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Nov 12, 2014 5:59 AM

Dubai woos commuters with first tram line

The Associated Press

DUBAI, United Arab Emirates (AP) The Mideast commercial hub of Dubai opened its first tram line on Wednesday, enticing would-be riders with air-conditioned platforms and a premium section on its sleek cars for those willing to spend a few more dirhams.

The 10.6 kilometer (6.6 mile) street-level line aims to provide alternatives to driving along Dubai's rapidly developing southwestern coast, an area popular with expatriate professionals and ever-growing numbers of foreign tourists.

The line includes 11 stations linking the skyscraper-jammed Dubai Marina with office parks, hotels and residential areas further up the coastal road. Officials plan to extend the line to eventually include 17 stations.

The tram line opened to the public Wednesday morning following a fireworks-studded inauguration the previous evening. Like many Dubai projects, it debuted several years behind schedule.

Visitor Sultan Saeed Subhi from Oman decided to try out the tram on opening day. He said he was glad to find an affordable alternative to the city's ubiquitous taxis.

"It is really going to ease things for people going from one place to another," he said.

Dubai authorities are eager to promote public transport in this car-loving city, particularly as population numbers swell as the city recovers from its 2009 financial crisis and it gears up to host the World Expo in 2020. They hope to attract 27,000 a day for now, and some 66,000 by the end of the decade.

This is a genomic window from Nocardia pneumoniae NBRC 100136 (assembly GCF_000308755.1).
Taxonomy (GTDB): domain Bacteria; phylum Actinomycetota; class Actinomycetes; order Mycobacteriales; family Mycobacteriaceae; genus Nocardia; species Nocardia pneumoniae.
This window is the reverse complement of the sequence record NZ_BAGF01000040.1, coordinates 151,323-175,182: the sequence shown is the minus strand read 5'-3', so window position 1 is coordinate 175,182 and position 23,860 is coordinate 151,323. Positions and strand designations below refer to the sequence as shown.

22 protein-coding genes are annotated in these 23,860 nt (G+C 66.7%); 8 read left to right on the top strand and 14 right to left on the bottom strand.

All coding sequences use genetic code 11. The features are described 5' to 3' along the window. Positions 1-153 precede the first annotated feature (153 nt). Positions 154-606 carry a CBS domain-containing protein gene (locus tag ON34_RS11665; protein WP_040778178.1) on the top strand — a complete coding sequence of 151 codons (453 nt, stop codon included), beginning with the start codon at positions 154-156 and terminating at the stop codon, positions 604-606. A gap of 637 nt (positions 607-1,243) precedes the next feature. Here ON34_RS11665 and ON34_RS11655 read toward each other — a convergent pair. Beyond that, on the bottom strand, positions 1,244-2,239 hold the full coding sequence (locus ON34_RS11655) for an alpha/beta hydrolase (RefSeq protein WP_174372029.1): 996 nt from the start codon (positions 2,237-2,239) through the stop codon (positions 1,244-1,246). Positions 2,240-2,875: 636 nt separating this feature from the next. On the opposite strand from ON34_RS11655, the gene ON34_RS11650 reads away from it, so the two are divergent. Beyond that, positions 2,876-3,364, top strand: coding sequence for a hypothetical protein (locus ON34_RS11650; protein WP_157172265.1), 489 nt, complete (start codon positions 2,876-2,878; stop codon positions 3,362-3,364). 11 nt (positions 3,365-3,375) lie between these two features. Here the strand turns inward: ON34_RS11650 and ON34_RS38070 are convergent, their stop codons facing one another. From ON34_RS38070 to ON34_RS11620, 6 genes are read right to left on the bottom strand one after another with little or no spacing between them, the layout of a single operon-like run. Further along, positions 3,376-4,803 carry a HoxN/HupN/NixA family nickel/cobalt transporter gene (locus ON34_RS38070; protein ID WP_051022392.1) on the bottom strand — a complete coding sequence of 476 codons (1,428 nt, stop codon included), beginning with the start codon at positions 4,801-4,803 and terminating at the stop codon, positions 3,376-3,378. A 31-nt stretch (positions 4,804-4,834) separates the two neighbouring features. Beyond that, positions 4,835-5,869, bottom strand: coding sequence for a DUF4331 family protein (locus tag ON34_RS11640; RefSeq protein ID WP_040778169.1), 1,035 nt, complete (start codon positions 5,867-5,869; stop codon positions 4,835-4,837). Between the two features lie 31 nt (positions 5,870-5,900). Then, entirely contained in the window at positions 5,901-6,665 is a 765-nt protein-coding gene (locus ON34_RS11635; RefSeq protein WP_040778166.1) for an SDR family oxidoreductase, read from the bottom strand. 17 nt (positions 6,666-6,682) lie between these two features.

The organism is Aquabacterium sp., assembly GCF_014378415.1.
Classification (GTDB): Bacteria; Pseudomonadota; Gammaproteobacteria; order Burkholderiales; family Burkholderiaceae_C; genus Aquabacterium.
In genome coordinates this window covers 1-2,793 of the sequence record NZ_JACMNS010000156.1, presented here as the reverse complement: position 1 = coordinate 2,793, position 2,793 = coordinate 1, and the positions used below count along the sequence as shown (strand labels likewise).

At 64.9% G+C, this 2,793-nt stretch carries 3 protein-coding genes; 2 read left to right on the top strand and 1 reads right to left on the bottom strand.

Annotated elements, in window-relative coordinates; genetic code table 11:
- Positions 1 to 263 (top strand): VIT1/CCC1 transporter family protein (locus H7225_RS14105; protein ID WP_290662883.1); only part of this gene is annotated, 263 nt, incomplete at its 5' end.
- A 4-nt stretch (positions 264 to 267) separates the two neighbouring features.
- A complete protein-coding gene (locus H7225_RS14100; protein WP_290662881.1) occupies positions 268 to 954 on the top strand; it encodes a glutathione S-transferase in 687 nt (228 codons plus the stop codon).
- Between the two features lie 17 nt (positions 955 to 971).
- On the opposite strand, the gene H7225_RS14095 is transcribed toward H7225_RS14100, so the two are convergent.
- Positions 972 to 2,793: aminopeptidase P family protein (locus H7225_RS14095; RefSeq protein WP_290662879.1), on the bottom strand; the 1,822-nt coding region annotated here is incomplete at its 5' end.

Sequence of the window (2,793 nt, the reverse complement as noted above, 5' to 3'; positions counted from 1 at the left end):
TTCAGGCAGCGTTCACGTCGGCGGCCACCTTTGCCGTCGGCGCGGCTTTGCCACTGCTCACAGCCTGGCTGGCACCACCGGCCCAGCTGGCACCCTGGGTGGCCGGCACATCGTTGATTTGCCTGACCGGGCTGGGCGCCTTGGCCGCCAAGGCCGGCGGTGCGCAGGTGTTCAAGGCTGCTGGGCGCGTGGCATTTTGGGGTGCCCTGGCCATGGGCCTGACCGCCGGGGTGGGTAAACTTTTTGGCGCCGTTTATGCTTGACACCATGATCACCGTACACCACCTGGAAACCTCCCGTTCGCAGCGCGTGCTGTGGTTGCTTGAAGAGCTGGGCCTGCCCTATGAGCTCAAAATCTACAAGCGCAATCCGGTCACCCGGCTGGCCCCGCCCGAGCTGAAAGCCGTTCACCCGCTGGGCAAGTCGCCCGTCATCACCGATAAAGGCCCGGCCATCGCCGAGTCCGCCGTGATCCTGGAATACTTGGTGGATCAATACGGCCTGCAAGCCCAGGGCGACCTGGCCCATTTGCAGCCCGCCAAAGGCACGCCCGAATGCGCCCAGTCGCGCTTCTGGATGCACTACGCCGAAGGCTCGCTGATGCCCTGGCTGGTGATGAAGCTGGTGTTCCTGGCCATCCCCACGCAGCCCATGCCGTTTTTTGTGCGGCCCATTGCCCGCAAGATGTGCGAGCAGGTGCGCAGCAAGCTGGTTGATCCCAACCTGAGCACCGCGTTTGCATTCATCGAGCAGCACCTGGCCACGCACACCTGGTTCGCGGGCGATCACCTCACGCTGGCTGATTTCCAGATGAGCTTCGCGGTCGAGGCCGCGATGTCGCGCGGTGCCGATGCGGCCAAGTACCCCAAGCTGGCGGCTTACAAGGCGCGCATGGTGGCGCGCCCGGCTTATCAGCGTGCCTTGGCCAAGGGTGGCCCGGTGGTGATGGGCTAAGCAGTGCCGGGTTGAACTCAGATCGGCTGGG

Tram commuters can connect to the Dubai Metro, a driverless elevated rail line that opened in 2009, as well as an existing monorail line that glides down the middle of the city's first man-made palm-shaped island, Palm Jumeirah.

Tram platforms are enclosed and air conditioned, with doors that slide open once a tram pulls in. Like the metro, each tram contains a special women-only section and a "gold class" compartment for those willing to pay double the base fare of 3 dirhams (82 cents).

Mattar al-Tayer, who heads the emirate's Roads and Transport Authority, said the project reflects Dubai ruler Sheikh Mohammed bin Rashid Al Maktoum's desire to have a tramway "unprecedented worldwide in terms of safety and luxury in order to deliver classy services to residents and visitors."

The RTA did not say how much the first phase of the project cost, but it valued a 75-month operating contract granted to British firm Serco at 105 million dirhams ($28.6 million). A consortium including French engineering firm Alstom and Belgian construction company Besix built the line.


Associated Press writer Fay Abuelgasim contributed reporting.


Follow Adam Schreck on Twitter at www.twitter.com/adamschreck


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